The Trick To Choosing The Best Crawfish At A Seafood Boil

If you're lucky enough to be invited to a crawfish boil, get ready for some delicious seafood and friendly competition over the table. A proper boil is served by pouring the cooked seafood and veggies right onto the middle of the table where friends and family wait elbow to elbow to devour the feast. You won't get an individual serving, so you'll need to reach out and take the bite that looks most delicious to you. And — you should know ahead of time — there's not a lot of meat in a crawfish. You get a small morsel of tasty meat from the tail, and that's it. So you'll find experienced eaters reaching for the biggest mudbug on the pile, which is exactly what you should do too!

Keep an eye out for bright red shells and tails that are tightly curved back toward the body, which are indications the crawfish was alive and healthy just before it was cooked. Once you've cracked and peeled your chosen crawfish, the tail meat should be firm and white. Don't eat any mushy, discolored, or off-smelling meat.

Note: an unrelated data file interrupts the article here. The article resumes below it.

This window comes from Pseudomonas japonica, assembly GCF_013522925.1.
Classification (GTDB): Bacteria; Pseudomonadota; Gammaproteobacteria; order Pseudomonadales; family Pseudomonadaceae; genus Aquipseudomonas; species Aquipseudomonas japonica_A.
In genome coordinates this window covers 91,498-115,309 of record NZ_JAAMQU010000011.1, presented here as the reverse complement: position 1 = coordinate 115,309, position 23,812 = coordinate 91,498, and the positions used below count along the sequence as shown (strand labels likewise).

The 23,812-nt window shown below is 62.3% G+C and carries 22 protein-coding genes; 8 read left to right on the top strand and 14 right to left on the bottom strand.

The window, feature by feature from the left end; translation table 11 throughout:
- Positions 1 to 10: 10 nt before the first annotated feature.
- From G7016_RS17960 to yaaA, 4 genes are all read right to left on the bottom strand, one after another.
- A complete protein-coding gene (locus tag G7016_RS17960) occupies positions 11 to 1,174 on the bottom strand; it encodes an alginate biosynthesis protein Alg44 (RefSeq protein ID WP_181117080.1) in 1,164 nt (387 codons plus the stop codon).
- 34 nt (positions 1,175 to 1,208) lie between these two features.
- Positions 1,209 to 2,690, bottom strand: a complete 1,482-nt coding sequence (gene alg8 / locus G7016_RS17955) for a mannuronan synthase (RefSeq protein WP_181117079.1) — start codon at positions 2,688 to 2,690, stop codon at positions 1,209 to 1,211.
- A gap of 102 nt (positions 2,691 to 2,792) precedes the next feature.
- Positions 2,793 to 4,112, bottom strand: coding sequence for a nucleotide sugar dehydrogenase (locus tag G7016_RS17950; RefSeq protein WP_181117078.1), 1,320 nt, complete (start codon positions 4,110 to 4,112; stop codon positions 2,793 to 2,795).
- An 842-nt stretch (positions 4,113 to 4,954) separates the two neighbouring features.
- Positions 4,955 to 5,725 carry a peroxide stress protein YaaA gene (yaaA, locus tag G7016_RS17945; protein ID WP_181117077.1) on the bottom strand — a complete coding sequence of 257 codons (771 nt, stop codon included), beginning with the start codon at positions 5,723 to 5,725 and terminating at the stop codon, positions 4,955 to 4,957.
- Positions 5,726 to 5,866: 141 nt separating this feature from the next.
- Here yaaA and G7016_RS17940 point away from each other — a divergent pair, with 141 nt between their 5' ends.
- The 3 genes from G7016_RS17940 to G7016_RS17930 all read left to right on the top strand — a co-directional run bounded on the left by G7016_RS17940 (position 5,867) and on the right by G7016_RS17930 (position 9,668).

Hosting your own seafood boil

If you want to host your own crawfish boil, you can find pre-cooked and frozen crawfish, or buy live ones. The advantage of frozen seafood is that you don't have to handle the live critters and the shipping or shopping is less complicated. But because they're already cooked, it's not as easy to get a deeply flavored seafood boil without overcooking the tender meat. Cook some andouille sausages, garlic, onions, corn, and potatoes in a pot of boiling water with cajun seasoning and salt. When the corn is ready, add the frozen crawfish and cook for another two minutes.

If you find a source for live crawfish in season, select the biggest ones so guests can get more meat. Cook the veggies and sides separately in water with the same boil seasoning. Make sure you keep the crawfish alive by storing them on ice in a bit of water until you're ready to start cooking. To get started, rinse them well and bring a pot of seasoned water to a boil. Check that each crawfish is still alive by picking them up one-by-one. If their legs and tail are sagging, they're dead and won't be fresh when cooked.

Add the crawfish and a stick of butter, cover the pot, and let them boil for around three to five minutes. When they're done, use ice to cool them down again, add more seasoning, and leave the crawfish for 15 minutes. Strain them out and put them on the table with the rest of your boil — it's time to eat!